Fire evacuation in passenger dedicated line tunnel

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The emergency response to a case when a high-speed train caught fire in tunnel and the way of passengers evacuation before the train stopped were analyzed first. It is suggested that passengers in the burning coach should evacuate to adjacent coaches before the train stops instead of breaking the windows of the burning coach and the train on fire should keep on moving forward until it leaves the tunnel or arrives at the nearest emergent rescue station. A CRH1 train fire occurring in the Shiziyang Tunnel of the Guangzhou-Shenzhen-Hongkong Passenger Dedicated Line was taken as an example to simulate the case of passenger evacuation when a train on fire was forced to stop in a tunnel. Smoke spread and the passenger evacuation process for the worst-case scenario in the tunnel were simulated, the rationality of setting of the parameters such as the rescue passage width, cross passage entrance width and cross passage spacing was evaluated. The results show as follows: A fire occurring in the middle part of a train is more dangerous, the danger to passengers is mainly from the toxicity and opacity of smoke; the rescue passage width of 1.5 m, the cross passage entrance width of 1.5 m and the maximum cross passage spacing of 500 m can satisfy safety evacuation requirements, however, crowding occurs near the train and the safety factor of evacuation is low; for newly built tunnels of passenger dedicated lines, It is recommended that both rescue passage width and cross passage entrance width are more than 2.0 m.

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... To reduce the impact of fire on passengers, it is necessary to reduce the time for exposing to a dangerous environment and limit the fire development as soon as possible. The time from ignition to threatening passengers' safety is called available safety evacuation time (ASET, for short), while, the time from ignition to safety evacuation is called required safe evacuation time (RSET, for short) [13,17]. When ASET is longer than RSET, it is considered safe for passengers. ...
The Qiongzhou Channel tunnel, which is under construction in China, is taken as an example to study the evacuation of a train in a tunnel. Fire Dynamics Simulator (FDS) and Pathfinder software are utilized to simulate the fire spreading and personnel evacuation. When a fire broke out in the tunnel, the process can be divided into three stages according to the development of fire, which are carriage fire period, fire spread period, and tunnel fire period. The safety of people evacuation in different stages was studied. It has been found that when a fire occurs at the carriage center, people can evacuate to the adjacent carriages safely. In the event of a fire happens at the carriage end, high temperature and smoke would threaten the safety of passengers. If the fire train could drive to the emergency rescue station, it has been proved 200 s ahead to protect passengers than driving outside, and people can evacuate to safety area within the available safety evacuation time. The results show that it is necessary to have an emergency rescue station in the extra-long channel tunnel, and cooling equipment and fire-extinguishing installations should be equipped in carriages to ensure passengers safety.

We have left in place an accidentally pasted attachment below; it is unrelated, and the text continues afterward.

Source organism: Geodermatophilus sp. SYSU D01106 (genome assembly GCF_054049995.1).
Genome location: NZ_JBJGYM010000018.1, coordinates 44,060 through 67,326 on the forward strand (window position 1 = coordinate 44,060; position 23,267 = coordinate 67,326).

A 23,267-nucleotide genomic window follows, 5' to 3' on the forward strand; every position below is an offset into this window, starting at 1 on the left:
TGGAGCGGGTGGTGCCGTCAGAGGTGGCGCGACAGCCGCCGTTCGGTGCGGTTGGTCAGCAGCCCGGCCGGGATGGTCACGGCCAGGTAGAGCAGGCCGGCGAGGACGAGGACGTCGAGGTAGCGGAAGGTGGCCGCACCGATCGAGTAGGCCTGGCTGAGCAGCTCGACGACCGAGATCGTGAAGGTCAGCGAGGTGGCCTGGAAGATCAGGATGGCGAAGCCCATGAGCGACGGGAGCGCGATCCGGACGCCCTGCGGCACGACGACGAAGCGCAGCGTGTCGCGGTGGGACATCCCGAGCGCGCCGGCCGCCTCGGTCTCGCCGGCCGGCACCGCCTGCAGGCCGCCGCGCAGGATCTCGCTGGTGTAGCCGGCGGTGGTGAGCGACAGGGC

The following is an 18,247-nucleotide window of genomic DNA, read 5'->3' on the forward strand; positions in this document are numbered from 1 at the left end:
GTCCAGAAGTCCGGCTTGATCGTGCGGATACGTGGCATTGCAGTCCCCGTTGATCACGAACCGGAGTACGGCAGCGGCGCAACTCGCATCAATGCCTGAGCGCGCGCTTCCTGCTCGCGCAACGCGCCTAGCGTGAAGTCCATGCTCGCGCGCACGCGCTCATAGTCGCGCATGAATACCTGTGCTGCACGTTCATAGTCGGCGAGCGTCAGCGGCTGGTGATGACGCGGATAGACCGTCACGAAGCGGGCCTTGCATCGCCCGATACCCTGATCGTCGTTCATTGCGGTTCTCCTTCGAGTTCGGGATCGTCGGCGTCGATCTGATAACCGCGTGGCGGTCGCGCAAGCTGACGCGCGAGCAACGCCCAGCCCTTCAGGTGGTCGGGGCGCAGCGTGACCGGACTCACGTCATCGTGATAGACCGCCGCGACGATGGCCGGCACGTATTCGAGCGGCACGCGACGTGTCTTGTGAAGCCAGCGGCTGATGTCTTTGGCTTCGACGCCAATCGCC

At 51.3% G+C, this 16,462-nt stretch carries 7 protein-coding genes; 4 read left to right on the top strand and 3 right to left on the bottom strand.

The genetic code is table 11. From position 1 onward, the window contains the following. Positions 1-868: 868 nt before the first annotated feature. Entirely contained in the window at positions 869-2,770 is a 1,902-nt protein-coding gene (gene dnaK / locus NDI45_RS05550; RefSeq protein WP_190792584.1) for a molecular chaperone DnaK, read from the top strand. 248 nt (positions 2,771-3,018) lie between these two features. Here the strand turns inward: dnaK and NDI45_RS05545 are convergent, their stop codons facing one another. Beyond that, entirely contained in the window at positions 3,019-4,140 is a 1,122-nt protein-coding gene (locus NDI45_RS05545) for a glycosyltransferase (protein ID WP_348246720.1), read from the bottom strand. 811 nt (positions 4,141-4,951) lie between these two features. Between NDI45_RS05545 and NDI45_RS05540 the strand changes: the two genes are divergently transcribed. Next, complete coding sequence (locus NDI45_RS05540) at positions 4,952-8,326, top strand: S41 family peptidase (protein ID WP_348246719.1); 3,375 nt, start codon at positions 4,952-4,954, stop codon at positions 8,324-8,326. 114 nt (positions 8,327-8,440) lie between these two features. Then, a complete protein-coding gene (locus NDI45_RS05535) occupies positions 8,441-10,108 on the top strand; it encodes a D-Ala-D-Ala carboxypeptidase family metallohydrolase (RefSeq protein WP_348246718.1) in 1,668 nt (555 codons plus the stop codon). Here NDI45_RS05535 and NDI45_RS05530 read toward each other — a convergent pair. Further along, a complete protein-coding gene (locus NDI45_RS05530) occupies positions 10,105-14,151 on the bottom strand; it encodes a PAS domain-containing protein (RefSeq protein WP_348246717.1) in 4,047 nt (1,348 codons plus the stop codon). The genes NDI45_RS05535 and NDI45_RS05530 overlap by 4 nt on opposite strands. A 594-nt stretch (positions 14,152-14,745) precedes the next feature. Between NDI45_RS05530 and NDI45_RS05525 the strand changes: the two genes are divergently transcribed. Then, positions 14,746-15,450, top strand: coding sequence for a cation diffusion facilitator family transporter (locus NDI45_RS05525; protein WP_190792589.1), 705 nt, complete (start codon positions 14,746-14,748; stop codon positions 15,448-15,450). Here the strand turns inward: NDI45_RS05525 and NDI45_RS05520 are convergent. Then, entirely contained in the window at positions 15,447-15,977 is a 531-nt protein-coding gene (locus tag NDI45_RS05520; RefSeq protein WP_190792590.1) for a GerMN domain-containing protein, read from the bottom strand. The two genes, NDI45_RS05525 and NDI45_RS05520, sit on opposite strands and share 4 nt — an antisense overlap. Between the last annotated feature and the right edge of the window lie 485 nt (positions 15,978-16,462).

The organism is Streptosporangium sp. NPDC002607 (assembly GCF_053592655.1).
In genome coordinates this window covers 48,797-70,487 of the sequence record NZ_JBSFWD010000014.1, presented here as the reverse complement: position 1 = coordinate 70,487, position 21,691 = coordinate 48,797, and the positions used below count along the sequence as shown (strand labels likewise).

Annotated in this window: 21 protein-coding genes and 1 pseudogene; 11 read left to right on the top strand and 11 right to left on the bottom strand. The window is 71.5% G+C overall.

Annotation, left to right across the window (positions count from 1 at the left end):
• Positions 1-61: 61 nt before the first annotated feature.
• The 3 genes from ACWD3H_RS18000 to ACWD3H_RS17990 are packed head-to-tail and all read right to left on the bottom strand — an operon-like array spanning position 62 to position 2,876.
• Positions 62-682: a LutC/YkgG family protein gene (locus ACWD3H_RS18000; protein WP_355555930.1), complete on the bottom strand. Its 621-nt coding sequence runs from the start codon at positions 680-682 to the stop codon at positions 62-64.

To acquire the evacuation time and average evacuation velocity of young adults under a train fire situation in railway tunnel, experiments and numerical simulations were conducted. According to the results, if the fire train continues running, the number of passengers in adjacent compartment affects the evacuation procedure in fire compartment greatly. The average velocity decreases by 45.7% when the adjacent compartment is 40% overloaded. If the fire train stops immediately, evacuation in the fire compartment is influenced greatly by the number and location of opened train doors. The average evacuation velocity decreases by 21.6% when two doors are opened on one side other than on two sides. Also, it is advisable to set the evacuation velocities of young adult male and female to be 1.2 m/s and 1.0 m/s respectively under train fire situation in railway tunnel. The results have important implications for rail safety.
A series of large-scale vehicle burning tests and tests of a running train on fire and other related studies for fire prevention have been carried out by Japanese National Railways. Based on the results of these tests, the vehicles are progressively being rendered noninflammable; anti-train fire measures in tunnels are being taken; and the fire-fighting manual for train crews has been appropriately revised. The paper summarizes the progress and results of tests and research on the important subject.
Various ways exist to represent a design fire curve for tunnels. These can include different fire growth rates or combinations of fire growth rates with constant levels of heat release rate (HRR) coupled to a decay period. This means that the curve has to be represented with different mathematical expressions for different time periods. A more convenient way is to describe the design fire curve with a single mathematical expression. Such a curve has been presented by the author (H. Ingason, Fire development in large tunnel fires, 8th International Symposium on Fire Safety Science, Beijing, China, 18–23 September 2005, pp. 1497–1508), but it does not include a constant HRR period. This paper presents a new, single exponential, design fire curve with a constant maximum HRR. A presentation of available design curves is given as well.